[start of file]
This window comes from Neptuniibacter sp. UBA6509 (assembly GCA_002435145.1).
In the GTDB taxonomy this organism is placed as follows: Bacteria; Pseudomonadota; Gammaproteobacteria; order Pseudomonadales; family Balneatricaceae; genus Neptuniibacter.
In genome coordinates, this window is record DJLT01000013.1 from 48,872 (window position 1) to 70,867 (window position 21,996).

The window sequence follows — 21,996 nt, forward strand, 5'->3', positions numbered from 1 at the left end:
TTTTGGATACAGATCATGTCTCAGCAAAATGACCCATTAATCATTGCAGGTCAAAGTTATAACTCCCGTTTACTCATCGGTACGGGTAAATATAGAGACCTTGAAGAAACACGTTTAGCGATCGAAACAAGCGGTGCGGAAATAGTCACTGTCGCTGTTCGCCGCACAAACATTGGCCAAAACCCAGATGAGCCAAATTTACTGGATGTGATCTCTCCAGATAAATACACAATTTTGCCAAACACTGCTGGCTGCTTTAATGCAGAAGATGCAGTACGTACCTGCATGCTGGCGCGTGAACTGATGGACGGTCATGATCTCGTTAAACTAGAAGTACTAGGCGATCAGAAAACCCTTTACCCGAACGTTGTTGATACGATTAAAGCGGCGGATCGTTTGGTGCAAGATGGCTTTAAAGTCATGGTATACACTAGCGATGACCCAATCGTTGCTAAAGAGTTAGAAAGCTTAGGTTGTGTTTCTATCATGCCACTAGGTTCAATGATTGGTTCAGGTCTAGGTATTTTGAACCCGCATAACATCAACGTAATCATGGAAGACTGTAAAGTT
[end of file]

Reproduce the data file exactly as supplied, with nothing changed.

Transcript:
This window comes from Neptuniibacter sp. UBA6509 (assembly GCA_002435145.1).
In the GTDB taxonomy this organism is placed as follows: Bacteria; Pseudomonadota; Gammaproteobacteria; order Pseudomonadales; family Balneatricaceae; genus Neptuniibacter.
In genome coordinates, this window is record DJLT01000013.1 from 48,872 (window position 1) to 70,867 (window position 21,996).

The window sequence follows — 21,996 nt, forward strand, 5'->3', positions numbered from 1 at the left end:
TTTTGGATACAGATCATGTCTCAGCAAAATGACCCATTAATCATTGCAGGTCAAAGTTATAACTCCCGTTTACTCATCGGTACGGGTAAATATAGAGACCTTGAAGAAACACGTTTAGCGATCGAAACAAGCGGTGCGGAAATAGTCACTGTCGCTGTTCGCCGCACAAACATTGGCCAAAACCCAGATGAGCCAAATTTACTGGATGTGATCTCTCCAGATAAATACACAATTTTGCCAAACACTGCTGGCTGCTTTAATGCAGAAGATGCAGTACGTACCTGCATGCTGGCGCGTGAACTGATGGACGGTCATGATCTCGTTAAACTAGAAGTACTAGGCGATCAGAAAACCCTTTACCCGAACGTTGTTGATACGATTAAAGCGGCGGATCGTTTGGTGCAAGATGGCTTTAAAGTCATGGTATACACTAGCGATGACCCAATCGTTGCTAAAGAGTTAGAAAGCTTAGGTTGTGTTTCTATCATGCCACTAGGTTCAATGATTGGTTCAGGTCTAGGTATTTTGAACCCGCATAACATCAACGTAATCATGGAAGACTGTAAAGTT